The foundation of elite mountain climber Nirmal Purja has announced it is bringing a team to Pakistan's K2 next year to clean up "rotting food and human waste" that is "frozen into the ice and leaching into the groundwater."
The Nimsdai Foundation wrote on Instagram that the "rubbish on K2 at Camp 2 was so bad this year, our Founder @nimsdai nearly threw up from the smell." The mountain in Pakistan is 28,252 feet tall – the second highest in the world only behind Mount Everest.
"It’s time for action... we are announcing our new project to tackle this disgusting waste pile at K2. We are proud to say that together with our founder @Nimsdai, the Foundation is planning our next #BigMountainCleanup project – returning to K2 next year with a bigger team to clean,"
This split image shows trash that has accumulated on K2 in Pakistan, the second-tallest mountain in the world. (Nimsdai Foundation/Instagram)
"Next year we want to have a team of Sherpa who will have the job of cleaning full time and removing old, used and dangerous ropes," the post added. "This will be a challenging and expensive project because of the remoteness of K2 and because we will have to pay for permits and full-time wages for those Sherpas working with us, (who will need to be compensated really well for what will essentially be them missing the K2 climbing season.)"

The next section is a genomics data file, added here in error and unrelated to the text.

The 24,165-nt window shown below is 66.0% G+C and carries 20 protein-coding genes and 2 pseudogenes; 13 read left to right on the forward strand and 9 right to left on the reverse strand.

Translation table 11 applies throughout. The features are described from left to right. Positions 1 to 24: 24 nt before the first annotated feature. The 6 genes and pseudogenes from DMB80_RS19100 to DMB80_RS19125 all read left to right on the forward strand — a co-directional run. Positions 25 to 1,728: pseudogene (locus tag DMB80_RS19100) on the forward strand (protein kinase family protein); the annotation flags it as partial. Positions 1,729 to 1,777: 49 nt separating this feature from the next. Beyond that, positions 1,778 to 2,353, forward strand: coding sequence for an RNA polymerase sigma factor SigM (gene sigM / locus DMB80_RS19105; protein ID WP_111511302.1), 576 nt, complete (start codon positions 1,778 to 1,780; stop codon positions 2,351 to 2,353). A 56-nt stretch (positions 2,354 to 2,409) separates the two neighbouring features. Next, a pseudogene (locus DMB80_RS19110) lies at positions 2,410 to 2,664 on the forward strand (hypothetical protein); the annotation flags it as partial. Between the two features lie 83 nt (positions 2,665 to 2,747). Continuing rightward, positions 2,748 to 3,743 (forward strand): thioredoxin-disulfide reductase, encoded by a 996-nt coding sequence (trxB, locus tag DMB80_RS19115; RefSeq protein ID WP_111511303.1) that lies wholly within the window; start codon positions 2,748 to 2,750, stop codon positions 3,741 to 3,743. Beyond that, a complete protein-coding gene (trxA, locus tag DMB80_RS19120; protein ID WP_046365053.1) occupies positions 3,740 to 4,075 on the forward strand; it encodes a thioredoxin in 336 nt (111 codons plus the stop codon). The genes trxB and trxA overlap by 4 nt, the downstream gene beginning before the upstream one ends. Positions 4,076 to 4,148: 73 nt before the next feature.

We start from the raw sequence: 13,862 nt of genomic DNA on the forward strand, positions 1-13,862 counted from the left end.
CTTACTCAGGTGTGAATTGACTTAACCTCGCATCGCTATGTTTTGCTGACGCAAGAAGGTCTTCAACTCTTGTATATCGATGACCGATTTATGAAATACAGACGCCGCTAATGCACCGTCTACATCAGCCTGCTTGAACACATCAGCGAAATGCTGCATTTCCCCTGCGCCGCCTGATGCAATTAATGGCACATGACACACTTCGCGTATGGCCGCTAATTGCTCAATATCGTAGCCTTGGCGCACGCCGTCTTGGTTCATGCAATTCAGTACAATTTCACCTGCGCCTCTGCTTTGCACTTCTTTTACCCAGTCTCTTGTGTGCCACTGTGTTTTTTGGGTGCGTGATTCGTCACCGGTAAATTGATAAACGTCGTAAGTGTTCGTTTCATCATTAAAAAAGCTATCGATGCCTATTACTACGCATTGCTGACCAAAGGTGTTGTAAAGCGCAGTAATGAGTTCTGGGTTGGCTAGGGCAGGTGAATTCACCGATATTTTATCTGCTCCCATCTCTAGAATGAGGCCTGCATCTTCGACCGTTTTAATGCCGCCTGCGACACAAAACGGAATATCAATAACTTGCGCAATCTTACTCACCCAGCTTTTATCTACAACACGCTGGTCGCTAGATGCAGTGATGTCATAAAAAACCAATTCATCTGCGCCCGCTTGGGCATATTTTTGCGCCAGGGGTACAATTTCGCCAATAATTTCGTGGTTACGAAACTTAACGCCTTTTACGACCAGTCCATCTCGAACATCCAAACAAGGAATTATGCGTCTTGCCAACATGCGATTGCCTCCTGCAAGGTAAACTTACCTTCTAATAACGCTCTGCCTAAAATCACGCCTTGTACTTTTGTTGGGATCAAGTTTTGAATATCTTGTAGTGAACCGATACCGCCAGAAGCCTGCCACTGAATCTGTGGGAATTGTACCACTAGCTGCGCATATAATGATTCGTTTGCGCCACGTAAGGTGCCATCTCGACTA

In a separate post, Purja – a 39-year-old who became the subject of a Netflix documentary after setting a record in 2019 for climbing the world's 14 highest peaks in record time – said "one thing people need to understand is often people don’t want, or mean to litter – it really can be a case of life and death at that altitude.
"If a climber is ill or struggling, they need to get down the mountains asap – they may die if they stay to pick up their gear," he continued. "It’s a very different situation to sea level – due to the lack of oxygen. Obviously, those climbers that can bring down rubbish, 100% should."
The Nimsdai Foundation says on its website that it was established "as a means of giving back to the mountain communities" of Purja’s homeland, Nepal, in addition to "helping guide the way for the climbers of the future.
Purja also said "bad weather can wreck tents and gear left at higher camps for expeditions to use – which gets sealed into the ice.
"This rubbish is an accumulation of nearly 70 years – since the first mountain ascents," he added. "It’s not just one season’s worth – it will take time to remove as it’s so ingrained in the ice. Cleaning at high altitude is very tough and labor intensive."